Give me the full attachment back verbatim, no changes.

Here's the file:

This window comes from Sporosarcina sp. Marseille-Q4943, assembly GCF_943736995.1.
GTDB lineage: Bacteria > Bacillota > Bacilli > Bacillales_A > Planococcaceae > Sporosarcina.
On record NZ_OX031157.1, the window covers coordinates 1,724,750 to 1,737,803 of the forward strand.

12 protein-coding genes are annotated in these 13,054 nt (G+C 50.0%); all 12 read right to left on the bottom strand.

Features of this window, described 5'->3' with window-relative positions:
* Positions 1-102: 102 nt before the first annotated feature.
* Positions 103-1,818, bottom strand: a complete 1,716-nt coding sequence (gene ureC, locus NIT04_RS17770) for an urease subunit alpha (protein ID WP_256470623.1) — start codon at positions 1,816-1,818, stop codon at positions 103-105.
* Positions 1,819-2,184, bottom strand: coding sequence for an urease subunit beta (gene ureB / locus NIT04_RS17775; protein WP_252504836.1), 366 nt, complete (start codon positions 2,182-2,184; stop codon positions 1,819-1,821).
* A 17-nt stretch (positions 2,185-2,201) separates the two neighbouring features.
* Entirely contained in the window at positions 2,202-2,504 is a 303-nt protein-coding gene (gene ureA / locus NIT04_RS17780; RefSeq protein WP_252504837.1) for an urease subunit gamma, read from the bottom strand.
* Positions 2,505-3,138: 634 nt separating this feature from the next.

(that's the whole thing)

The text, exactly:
This window comes from Sporosarcina sp. Marseille-Q4943, assembly GCF_943736995.1.
GTDB lineage: Bacteria > Bacillota > Bacilli > Bacillales_A > Planococcaceae > Sporosarcina.
On record NZ_OX031157.1, the window covers coordinates 1,724,750 to 1,737,803 of the forward strand.

12 protein-coding genes are annotated in these 13,054 nt (G+C 50.0%); all 12 read right to left on the bottom strand.

Features of this window, described 5'->3' with window-relative positions:
* Positions 1-102: 102 nt before the first annotated feature.
* Positions 103-1,818, bottom strand: a complete 1,716-nt coding sequence (gene ureC, locus NIT04_RS17770) for an urease subunit alpha (protein ID WP_256470623.1) — start codon at positions 1,816-1,818, stop codon at positions 103-105.
* Positions 1,819-2,184, bottom strand: coding sequence for an urease subunit beta (gene ureB / locus NIT04_RS17775; protein WP_252504836.1), 366 nt, complete (start codon positions 2,182-2,184; stop codon positions 1,819-1,821).
* A 17-nt stretch (positions 2,185-2,201) separates the two neighbouring features.
* Entirely contained in the window at positions 2,202-2,504 is a 303-nt protein-coding gene (gene ureA / locus NIT04_RS17780; RefSeq protein WP_252504837.1) for an urease subunit gamma, read from the bottom strand.
* Positions 2,505-3,138: 634 nt separating this feature from the next.